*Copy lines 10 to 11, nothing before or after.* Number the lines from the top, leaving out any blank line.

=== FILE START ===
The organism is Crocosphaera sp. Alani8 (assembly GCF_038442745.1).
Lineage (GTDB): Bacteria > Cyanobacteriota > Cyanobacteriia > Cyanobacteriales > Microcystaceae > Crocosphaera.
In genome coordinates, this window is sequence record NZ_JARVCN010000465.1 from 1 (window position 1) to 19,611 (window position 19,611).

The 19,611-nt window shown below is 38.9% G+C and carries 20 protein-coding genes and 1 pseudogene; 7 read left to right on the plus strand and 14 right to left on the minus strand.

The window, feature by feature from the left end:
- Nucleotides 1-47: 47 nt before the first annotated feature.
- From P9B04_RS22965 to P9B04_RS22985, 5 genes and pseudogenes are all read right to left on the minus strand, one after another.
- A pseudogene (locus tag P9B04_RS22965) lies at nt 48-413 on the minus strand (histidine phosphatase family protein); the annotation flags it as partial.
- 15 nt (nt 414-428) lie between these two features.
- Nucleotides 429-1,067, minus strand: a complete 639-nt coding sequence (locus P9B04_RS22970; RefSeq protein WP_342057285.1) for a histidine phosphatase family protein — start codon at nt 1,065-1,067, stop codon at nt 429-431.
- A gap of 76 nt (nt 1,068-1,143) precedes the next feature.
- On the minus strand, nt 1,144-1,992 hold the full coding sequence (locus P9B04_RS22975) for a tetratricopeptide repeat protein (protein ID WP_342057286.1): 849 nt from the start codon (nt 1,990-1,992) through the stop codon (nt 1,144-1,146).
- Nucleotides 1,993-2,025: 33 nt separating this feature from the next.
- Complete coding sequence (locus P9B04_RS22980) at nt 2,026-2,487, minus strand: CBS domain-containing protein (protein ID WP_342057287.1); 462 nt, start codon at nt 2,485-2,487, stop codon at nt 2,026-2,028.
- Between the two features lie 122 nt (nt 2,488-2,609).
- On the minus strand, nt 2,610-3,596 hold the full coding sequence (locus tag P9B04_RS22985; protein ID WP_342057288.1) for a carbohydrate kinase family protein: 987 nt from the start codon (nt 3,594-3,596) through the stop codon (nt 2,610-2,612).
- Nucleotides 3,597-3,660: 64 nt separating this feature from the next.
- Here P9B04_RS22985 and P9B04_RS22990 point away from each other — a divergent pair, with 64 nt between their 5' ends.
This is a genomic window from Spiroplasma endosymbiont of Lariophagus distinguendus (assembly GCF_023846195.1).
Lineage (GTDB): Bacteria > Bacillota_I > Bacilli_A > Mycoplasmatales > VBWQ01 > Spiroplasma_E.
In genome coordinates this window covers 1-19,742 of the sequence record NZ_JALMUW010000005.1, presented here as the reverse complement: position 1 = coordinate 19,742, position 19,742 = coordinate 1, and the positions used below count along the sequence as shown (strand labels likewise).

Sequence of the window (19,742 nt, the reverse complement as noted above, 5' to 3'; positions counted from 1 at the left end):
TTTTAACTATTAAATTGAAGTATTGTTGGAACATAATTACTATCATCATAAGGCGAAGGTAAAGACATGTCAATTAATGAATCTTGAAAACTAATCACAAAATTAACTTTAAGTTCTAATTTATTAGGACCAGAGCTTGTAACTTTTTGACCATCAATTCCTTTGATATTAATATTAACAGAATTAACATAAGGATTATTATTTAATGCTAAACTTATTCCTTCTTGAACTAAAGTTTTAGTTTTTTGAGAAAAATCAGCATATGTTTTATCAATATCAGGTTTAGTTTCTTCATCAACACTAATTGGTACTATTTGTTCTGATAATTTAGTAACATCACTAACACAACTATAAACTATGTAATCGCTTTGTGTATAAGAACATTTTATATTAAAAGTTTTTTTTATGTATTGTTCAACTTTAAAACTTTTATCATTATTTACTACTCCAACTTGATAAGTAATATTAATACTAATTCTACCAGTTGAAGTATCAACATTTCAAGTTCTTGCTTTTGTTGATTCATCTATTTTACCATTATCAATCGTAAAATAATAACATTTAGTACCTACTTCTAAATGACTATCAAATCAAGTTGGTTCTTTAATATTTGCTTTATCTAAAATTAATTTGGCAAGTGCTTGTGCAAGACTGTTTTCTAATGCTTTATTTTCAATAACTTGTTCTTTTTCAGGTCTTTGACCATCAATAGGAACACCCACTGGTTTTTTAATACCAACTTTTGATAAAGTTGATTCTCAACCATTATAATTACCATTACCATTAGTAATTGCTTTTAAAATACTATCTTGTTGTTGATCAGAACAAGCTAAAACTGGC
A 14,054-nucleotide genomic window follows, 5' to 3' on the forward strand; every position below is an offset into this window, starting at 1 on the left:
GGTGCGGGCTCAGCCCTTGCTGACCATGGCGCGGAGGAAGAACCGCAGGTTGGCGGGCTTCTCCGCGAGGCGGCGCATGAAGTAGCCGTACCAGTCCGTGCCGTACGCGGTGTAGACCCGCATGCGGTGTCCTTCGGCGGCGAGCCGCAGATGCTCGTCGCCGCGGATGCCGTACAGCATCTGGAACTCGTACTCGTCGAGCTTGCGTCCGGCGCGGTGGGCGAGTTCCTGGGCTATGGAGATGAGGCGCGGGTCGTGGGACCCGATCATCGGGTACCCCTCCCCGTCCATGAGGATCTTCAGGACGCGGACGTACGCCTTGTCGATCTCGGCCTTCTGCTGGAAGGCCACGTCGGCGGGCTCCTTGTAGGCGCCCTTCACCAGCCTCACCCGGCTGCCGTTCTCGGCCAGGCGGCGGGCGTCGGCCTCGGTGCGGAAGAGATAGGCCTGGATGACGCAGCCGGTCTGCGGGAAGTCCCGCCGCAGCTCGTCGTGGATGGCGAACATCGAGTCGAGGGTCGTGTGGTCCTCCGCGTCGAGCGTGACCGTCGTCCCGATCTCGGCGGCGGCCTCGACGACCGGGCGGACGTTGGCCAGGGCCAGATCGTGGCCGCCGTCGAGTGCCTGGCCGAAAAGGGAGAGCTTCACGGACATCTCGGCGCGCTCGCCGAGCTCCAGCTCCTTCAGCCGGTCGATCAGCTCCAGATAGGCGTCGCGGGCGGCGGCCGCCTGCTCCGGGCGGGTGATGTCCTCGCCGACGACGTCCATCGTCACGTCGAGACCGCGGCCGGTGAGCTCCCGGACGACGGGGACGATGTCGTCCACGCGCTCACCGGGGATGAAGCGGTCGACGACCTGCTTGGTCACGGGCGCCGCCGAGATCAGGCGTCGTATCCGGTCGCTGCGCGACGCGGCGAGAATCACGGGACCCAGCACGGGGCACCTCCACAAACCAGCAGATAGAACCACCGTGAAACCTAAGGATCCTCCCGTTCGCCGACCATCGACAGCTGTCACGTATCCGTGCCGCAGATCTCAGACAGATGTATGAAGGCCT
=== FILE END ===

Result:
- Nucleotides 429-1,067, minus strand: a complete 639-nt coding sequence (locus P9B04_RS22970; RefSeq protein WP_342057285.1) for a histidine phosphatase family protein — start codon at nt 1,065-1,067, stop codon at nt 429-431.
- A gap of 76 nt (nt 1,068-1,143) precedes the next feature.